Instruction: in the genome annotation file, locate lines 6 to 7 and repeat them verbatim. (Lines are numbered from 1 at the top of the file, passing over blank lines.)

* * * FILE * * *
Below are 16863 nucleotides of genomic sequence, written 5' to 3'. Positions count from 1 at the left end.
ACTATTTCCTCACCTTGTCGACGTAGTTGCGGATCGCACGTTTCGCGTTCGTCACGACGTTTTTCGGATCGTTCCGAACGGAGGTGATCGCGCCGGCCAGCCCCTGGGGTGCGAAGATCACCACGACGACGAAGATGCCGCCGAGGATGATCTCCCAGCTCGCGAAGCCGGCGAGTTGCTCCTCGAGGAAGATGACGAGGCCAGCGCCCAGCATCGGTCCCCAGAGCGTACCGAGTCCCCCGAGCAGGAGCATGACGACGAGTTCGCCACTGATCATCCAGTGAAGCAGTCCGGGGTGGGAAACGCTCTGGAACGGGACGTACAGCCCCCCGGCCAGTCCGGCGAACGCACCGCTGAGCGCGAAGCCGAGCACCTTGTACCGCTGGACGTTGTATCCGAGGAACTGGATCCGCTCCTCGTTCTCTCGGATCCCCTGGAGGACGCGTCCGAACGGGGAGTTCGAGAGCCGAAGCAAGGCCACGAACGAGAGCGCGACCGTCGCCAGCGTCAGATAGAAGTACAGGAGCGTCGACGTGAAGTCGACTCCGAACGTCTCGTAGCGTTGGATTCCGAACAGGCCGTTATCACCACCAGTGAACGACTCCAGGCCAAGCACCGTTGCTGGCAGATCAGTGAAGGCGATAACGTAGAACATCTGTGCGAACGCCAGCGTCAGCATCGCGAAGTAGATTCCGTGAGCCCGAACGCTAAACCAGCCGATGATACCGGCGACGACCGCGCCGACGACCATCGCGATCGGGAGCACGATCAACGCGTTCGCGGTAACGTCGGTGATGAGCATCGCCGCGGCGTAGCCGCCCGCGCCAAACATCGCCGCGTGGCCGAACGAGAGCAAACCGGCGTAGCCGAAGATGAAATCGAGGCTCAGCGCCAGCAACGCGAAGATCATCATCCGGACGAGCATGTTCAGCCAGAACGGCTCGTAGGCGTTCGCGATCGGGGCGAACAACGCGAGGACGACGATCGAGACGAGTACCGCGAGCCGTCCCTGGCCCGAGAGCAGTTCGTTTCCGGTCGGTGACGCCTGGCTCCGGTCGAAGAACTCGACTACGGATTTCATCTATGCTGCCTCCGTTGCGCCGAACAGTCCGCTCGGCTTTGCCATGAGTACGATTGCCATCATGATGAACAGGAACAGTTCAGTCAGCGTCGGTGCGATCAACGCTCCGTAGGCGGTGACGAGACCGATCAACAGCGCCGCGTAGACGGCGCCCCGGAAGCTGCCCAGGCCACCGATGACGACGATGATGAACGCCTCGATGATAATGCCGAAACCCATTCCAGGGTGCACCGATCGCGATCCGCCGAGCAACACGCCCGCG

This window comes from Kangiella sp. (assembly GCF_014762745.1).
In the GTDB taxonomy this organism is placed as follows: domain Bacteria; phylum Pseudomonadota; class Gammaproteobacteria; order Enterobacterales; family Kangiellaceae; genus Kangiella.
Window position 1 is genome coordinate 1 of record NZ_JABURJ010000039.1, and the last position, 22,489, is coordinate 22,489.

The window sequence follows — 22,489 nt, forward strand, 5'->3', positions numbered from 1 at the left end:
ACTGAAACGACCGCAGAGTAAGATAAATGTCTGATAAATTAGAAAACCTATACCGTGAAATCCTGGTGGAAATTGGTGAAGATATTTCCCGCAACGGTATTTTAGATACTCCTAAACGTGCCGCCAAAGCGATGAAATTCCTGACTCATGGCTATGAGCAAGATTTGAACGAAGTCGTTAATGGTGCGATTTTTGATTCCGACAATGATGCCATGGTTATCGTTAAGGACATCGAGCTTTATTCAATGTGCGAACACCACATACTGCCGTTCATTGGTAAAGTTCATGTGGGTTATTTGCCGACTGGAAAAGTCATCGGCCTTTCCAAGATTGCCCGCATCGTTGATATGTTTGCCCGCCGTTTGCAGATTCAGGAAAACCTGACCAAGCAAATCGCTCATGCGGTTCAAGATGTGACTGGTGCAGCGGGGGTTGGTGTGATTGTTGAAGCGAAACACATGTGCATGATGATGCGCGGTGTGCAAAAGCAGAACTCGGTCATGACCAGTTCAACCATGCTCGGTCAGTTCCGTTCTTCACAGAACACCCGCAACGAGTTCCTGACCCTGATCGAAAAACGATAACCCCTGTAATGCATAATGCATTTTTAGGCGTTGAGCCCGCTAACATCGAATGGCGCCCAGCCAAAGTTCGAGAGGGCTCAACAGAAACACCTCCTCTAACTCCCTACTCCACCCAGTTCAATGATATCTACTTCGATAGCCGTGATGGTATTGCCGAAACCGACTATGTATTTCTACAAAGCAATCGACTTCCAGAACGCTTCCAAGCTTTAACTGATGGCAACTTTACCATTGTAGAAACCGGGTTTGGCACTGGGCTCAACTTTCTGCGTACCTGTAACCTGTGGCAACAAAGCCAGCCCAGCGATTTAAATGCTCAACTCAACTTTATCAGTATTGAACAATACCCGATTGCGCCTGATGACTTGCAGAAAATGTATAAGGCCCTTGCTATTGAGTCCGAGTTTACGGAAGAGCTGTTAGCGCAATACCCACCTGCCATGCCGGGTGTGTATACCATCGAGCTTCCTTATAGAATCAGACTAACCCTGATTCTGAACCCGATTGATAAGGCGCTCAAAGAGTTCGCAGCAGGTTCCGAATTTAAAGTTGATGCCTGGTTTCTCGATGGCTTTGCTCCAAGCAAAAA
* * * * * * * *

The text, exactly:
The window sequence follows — 22,489 nt, forward strand, 5'->3', positions numbered from 1 at the left end:
ACTGAAACGACCGCAGAGTAAGATAAATGTCTGATAAATTAGAAAACCTATACCGTGAAATCCTGGTGGAAATTGGTGAAGATATTTCCCGCAACGGTATTTTAGATACTCCTAAACGTGCCGCCAAAGCGATGAAATTCCTGACTCATGGCTATGAGCAAGATTTGAACGAAGTCGTTAATGGTGCGATTTTTGATTCCGACAATGATGCCATGGTTATCGTTAAGGACATCGAGCTTTATTCAATGTGCGAACACCACATACTGCCGTTCATTGGTAAAGTTCATGTGGGTTATTTGCCGACTGGAAAAGTCATCGGCCTTTCCAAGATTGCCCGCATCGTTGATATGTTTGCCCGCCGTTTGCAGATTCAGGAAAACCTGACCAAGCAAATCGCTCATGCGGTTCAAGATGTGACTGGTGCAGCGGGGGTTGGTGTGATTGTTGAAGCGAAACACATGTGCATGATGATGCGCGGTGTGCAAAAGCAGAACTCGGTCATGACCAGTTCAACCATGCTCGGTCAGTTCCGTTCTTCACAGAACACCCGCAACGAGTTCCTGACCCTGATCGAAAAACGATAACCCCTGTAATGCATAATGCATTTTTAGGCGTTGAGCCCGCTAACATCGAATGGCGCCCAGCCAAAGTTCGAGAGGGCTCAACAGAAACACCTCCTCTAACTCCCTACTCCACCCAGTTCAATGATATCTACTTCGATAGCCGTGATGGTATTGCCGAAACCGACTATGTATTTCTACAAAGCAATCGACTTCCAGAACGCTTCCAAGCTTTAACTGATGGCAACTTTACCATTGTAGAAACCGGGTTTGGCACTGGGCTCAACTTTCTGCGTACCTGTAACCTGTGGCAACAAAGCCAGCCCAGCGATTTAAATGCTCAACTCAACTTTATCAGTATTGAACAATACCCGATTGCGCCTGATGACTTGCAGAAAATGTATAAGGCCCTTGCTATTGAGTCCGAGTTTACGGAAGAGCTGTTAGCGCAATACCCACCTGCCATGCCGGGTGTGTATACCATCGAGCTTCCTTATAGAATCAGACTAACCCTGATTCTGAACCCGATTGATAAGGCGCTCAAAGAGTTCGCAGCAGGTTCCGAATTTAAAGTTGATGCCTGGTTTCTCGATGGCTTTGCTCCAAGCAAAAA